Oppenheimer’s test site wasn’t remote. It was populated by Hispanos and Native Americans

Collage image of Oppenheimer stills
(Elana Marie / For De Los)
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In the course of a single afternoon in 2017, the whole of Paul Pino’s life clicked. At a meeting of the Tularosa Basin Downwinders Consortium, Pino thought about the people he’d lost, the family members he’d mourned — his mother, who died of bone cancer, his brother who died of stomach cancer, and his sister who died of thyroid cancer — and as he listened to the consortium’s two-hour presentation, tears streamed down his face, and his grief turned into anger.

Pino is one of hundreds of thousands of people known as “downwinders” — those living in the fallout zone of nuclear test sites, exposed to high levels of radiation that increase the risk of cancer. While downwinder communities span several states including Arizona, Nevada, Oregon and Idaho, as a result of decades of nuclear weapons testing, the people of New Mexico were the first victims of the atomic bomb, the result of the Manhattan Project’s Trinity Test on July 16, 1945 — less than a month before the bombings of Hiroshima and Nagasaki.

“Learning the truth made me vow to fight for justice in the memory of my family,” Pino said.

“Oppenheimer,” the massive blockbuster biopic of J. Robert Oppenheimer, “the father of the atomic bomb,” has sparked renewed interest in the dawn of the Atomic Age and prompted conversations about its decision not to depict the communities that bore the brunt of the fallout.

This image released by Universal Pictures shows Cillian Murphy in a scene from "Oppenheimer."
This image released by Universal Pictures shows Cillian Murphy in a scene from “Oppenheimer.”
(Universal Pictures via Associated Press)

Tina Cordova, founder of TBDC, is hoping that increased interest in Oppenheimer and the atomic bomb will cast a spotlight on the group’s fight for recognition. “We were a sacrifice to our country’s quest for nuclear superiority,” Cordova said. “They spread more than ten pounds of plutonium across the Tularosa Basin. Our government has never come back to sort out what happened to us. We’re just collateral damage.”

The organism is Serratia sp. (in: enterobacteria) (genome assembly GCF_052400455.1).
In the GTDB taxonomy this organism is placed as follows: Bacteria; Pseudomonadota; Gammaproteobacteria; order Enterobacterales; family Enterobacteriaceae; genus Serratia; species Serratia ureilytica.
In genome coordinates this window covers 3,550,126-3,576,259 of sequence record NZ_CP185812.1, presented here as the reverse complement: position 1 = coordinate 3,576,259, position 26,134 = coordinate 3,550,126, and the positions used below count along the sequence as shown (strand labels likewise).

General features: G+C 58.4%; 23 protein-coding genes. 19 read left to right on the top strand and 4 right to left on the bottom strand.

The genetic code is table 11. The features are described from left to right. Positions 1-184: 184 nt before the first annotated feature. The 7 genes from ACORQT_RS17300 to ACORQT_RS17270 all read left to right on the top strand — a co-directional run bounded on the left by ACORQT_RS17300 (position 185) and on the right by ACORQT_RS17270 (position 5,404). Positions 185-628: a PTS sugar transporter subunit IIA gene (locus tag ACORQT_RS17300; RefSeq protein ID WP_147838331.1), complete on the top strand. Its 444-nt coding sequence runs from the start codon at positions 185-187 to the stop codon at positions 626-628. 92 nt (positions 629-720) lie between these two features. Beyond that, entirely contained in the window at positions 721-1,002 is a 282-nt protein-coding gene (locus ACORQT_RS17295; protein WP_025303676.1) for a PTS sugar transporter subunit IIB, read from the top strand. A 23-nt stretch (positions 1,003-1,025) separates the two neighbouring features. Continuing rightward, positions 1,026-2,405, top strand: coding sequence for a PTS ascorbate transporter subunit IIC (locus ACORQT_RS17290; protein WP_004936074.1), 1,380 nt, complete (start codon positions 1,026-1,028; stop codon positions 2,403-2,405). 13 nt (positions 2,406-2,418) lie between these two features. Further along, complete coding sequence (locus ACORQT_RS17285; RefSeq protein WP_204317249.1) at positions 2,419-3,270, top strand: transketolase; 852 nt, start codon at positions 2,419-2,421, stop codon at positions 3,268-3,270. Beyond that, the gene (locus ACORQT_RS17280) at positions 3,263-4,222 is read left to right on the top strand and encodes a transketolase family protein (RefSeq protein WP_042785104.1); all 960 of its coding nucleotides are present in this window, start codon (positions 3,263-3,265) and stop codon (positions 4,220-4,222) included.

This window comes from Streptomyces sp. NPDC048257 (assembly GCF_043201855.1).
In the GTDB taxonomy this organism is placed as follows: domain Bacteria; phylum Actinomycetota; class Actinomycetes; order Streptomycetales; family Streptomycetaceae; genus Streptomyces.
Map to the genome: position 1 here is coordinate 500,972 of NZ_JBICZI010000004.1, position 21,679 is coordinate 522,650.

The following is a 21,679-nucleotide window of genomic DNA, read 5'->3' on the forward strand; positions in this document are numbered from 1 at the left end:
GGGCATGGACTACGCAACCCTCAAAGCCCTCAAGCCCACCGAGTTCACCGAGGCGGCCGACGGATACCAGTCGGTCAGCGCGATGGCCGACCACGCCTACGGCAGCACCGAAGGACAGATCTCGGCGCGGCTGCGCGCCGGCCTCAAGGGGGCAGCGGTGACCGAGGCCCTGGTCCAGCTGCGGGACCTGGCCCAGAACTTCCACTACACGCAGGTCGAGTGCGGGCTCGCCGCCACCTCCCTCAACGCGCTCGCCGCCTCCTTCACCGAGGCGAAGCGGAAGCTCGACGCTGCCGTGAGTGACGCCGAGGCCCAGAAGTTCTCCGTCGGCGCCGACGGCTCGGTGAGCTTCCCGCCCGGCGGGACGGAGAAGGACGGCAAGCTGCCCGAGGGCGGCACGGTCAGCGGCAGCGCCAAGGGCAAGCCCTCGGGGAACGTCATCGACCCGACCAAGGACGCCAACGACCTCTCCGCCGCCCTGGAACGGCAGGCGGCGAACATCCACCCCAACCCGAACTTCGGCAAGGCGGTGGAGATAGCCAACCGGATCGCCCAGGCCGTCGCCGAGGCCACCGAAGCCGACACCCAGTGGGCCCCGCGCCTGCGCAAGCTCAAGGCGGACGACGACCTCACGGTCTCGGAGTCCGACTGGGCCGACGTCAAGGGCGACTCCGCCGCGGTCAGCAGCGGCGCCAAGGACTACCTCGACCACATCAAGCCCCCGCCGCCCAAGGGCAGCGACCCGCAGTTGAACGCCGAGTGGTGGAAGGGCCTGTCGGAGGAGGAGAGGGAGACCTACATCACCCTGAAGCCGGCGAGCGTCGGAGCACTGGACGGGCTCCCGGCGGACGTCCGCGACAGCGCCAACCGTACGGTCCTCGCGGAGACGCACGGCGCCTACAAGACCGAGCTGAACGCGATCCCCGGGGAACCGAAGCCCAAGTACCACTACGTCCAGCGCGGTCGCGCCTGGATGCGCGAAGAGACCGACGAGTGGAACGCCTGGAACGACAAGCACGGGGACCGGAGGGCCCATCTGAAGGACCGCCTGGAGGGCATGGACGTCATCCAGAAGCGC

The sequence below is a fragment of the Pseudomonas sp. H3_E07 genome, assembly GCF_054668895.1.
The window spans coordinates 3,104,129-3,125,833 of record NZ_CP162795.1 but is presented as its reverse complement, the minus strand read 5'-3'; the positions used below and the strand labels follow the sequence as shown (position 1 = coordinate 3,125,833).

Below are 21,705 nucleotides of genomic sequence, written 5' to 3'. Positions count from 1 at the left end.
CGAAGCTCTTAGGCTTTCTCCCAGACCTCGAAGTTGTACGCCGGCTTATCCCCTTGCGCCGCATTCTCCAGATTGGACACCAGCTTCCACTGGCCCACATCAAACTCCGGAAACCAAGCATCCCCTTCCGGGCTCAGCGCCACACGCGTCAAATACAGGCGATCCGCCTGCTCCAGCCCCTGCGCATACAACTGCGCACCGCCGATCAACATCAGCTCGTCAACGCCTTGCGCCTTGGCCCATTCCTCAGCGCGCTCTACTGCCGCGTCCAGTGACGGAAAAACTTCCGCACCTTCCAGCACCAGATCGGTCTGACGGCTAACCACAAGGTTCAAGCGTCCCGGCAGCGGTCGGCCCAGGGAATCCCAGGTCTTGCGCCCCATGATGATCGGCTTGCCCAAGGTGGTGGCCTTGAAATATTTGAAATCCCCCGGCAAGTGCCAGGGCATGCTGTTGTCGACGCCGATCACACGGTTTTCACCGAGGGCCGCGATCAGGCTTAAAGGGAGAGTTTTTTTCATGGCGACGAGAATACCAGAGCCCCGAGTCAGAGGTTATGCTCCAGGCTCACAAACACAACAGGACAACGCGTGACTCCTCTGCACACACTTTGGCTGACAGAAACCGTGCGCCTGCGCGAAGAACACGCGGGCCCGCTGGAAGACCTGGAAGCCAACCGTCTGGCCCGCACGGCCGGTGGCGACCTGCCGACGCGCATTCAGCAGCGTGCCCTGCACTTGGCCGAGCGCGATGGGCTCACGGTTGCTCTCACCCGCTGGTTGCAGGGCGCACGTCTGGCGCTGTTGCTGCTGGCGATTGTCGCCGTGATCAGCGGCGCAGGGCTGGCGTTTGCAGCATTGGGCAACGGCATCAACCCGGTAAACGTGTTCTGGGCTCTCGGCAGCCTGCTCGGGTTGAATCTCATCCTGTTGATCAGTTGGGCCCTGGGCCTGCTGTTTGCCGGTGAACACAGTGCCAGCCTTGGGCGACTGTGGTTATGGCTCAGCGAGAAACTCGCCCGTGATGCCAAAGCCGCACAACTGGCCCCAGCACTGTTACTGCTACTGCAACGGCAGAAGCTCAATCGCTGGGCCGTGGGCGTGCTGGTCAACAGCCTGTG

Starring Cillian Murphy in the title role as the architect of the Manhattan Project, the historical drama also features Florence Pugh and Robert Downey Jr.

July 19, 2023

In the film, both the test site and the Los Alamos Laboratory in Northern New Mexico are remote, unpopulated areas — a depiction that’s largely in line with most historical accounts of the Manhattan Project. The reality is starkly different. The land acquired by the U.S. government to build and test the bomb was occupied, as was the 150-mile radius surrounding the Trinity Test — areas settled predominantly by Hispanic and Native American ranchers and homesteaders.

“There are some glaring omissions,” Cordova said of the film. “There was a level of racism, obviously [to the Manhattan Project]. They so easily invaded our lands, our lives, and destroyed them both.”

The residents who remained in the surrounding area were given no warning about the Trinity Test, with Manhattan Project leader Gen. Leslie R. Groves insisting that anything surrounding the operations remain a closely guarded secret.


First-person accounts from locals describe seeing an intense flash of light in the early morning of July 16. “I thought the world [was] coming to an end,” reads the written testimony of Henry Herrera, a downwinder who was 11 years old at the time of the blast. Dirt, dust and debris coated everything around him. “This filth landed all over our town, covered our village with radiation … everything we consumed was filled with radiation.”

The official explanation for the blast was an explosion of ammunition at the nearby Alamogordo Air Base. Even after the bombs were dropped on Hiroshima and Nagasaki the following month, and New Mexico residents realized the truth, there were no outreach efforts from the U.S. government or from the scientists at the Manhattan Project to explain or monitor the aftermath of the explosion.

In the ensuing decades, the bomb became part of their history. Cordova still remembers a conversation with her grandmother about the morning the bomb was dropped. “It woke them up,” she said. “ But she told me the worst part was the ash kept falling from the sky. She kept sweeping and dusting, sweeping and dusting, but it kept coming for days. Imagine you have no form of communication, no telephones, no TVs, a sparse radio here and there, and a newspaper that printed only occasionally, so there’s no way to know what happened.”